I’ve added some comments on the Templars in Norfolk and Suffolk to my ‘Knights Templar estates’ blog here. My transcription of the accounts for the first and second years that the Templar’s estates in Norfolk and Suffolk were administered by royal officials are on Wattpad here, with the inventory of these estates that was made in November 1311. The accounts for 1308-9 are also attached to this post: The Templars in Norfolk and Suffolk TNA 358_18 and you can see the inventory here: The Templars in Norfolk and Suffolk TNA E 142_112.
I’ve described some of the interesting goings-on at Gislingham in Suffolk in earlier posts. The Templars also had an impressive chapel at Dunwich, to judge from the accounts — which mention valuable plate, collections of holy relics, and some valuable items including over £100 deposited with the Templars for safekeeping by Robert de Seffeld, parson of Brampton. The king’s official who had taken charge at Dunwich returned the money to its owner. It’s good to read that the parson didn’t lose his money when the government closed his bank, but where did he deposit his valuables when the Templars could no longer look after them?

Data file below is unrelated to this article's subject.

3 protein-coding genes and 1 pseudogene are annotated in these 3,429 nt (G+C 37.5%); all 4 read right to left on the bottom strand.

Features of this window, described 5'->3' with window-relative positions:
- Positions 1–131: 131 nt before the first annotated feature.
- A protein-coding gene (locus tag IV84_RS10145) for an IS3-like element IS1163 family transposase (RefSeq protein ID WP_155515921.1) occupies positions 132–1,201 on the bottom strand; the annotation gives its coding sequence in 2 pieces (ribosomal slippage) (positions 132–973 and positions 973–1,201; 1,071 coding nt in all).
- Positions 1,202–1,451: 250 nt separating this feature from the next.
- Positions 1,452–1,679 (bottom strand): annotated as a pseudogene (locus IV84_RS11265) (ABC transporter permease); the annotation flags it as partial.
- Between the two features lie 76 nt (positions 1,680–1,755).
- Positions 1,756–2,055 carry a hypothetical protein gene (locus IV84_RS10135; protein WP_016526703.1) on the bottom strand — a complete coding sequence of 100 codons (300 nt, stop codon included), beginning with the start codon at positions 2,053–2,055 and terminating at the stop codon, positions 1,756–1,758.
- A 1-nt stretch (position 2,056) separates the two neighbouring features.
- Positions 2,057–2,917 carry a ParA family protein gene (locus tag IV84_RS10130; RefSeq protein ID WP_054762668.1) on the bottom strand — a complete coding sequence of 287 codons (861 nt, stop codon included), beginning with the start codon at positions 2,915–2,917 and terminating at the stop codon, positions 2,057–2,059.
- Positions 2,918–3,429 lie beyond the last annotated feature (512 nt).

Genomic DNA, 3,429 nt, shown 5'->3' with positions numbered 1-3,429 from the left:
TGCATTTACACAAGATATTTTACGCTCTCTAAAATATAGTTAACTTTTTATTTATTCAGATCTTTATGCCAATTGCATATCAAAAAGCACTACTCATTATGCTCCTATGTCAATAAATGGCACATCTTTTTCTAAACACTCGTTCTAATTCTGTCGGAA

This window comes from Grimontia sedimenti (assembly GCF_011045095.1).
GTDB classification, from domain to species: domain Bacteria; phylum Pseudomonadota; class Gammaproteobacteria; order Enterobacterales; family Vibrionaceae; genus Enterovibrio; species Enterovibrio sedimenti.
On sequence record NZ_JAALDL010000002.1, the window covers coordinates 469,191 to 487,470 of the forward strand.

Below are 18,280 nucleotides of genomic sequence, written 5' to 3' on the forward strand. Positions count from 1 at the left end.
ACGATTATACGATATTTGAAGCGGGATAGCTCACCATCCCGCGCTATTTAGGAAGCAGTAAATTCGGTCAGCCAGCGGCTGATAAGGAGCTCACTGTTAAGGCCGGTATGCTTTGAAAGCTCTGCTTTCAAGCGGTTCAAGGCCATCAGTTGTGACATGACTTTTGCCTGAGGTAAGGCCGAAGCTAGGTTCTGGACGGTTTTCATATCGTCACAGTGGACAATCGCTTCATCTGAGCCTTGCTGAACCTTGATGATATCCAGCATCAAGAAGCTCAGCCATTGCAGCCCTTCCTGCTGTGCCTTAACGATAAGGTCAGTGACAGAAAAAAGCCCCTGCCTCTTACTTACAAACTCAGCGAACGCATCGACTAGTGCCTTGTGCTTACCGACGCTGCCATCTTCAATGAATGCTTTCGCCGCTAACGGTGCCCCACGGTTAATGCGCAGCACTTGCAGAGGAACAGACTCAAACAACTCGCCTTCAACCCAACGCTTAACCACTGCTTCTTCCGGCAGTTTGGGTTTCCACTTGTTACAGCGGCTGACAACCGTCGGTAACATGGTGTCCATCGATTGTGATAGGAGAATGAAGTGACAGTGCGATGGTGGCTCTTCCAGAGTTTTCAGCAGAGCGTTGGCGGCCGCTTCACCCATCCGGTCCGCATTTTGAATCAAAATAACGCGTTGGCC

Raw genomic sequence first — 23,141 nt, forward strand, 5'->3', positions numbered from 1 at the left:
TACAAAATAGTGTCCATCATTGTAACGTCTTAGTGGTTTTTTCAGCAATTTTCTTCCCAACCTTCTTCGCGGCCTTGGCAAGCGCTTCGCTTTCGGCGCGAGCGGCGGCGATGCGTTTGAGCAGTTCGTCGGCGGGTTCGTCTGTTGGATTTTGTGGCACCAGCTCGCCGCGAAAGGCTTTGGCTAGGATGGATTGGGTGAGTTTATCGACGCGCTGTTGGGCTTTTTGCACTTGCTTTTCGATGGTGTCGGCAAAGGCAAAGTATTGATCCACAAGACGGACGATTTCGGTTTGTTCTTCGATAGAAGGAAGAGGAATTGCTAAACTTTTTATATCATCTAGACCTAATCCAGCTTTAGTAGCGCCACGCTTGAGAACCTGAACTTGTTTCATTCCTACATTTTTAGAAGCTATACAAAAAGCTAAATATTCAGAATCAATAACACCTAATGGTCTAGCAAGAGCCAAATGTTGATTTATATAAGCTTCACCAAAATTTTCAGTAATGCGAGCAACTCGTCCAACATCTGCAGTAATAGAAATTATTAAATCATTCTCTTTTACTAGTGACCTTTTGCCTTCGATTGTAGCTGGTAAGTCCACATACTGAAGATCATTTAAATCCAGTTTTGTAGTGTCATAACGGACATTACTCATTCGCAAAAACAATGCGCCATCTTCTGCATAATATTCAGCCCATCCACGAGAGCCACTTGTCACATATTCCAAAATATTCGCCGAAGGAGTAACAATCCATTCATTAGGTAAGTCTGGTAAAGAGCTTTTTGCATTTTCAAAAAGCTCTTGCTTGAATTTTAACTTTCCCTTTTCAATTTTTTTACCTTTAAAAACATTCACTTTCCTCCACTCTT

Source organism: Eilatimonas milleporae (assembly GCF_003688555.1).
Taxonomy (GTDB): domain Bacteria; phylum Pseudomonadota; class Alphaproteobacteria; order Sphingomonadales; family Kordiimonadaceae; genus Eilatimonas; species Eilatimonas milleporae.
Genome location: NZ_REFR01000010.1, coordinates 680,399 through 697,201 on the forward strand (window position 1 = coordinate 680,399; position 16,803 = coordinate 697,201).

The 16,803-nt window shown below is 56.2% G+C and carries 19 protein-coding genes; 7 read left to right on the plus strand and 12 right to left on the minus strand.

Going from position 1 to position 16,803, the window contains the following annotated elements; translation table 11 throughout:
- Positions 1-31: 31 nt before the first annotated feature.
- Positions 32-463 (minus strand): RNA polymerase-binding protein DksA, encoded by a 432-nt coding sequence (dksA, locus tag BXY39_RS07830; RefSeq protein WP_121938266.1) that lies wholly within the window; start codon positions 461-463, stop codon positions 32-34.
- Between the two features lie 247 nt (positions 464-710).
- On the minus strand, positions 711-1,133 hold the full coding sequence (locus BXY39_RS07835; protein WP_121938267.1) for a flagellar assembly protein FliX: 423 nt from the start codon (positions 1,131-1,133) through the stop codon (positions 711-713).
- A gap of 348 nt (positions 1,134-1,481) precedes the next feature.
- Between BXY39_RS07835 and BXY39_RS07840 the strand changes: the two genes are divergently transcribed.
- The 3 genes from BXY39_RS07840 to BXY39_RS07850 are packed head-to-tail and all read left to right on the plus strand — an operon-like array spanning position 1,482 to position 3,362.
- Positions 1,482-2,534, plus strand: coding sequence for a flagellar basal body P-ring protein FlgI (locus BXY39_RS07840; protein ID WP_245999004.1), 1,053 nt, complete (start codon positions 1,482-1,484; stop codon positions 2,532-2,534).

(Dunwich, of course, is now a ‘lost town’: read about it here or here. The Templars’ house at Dunwich was probably the basis of Burnstow in M. R. James’s ghost story ‘Oh whistle and I’ll come to you, my lad.’)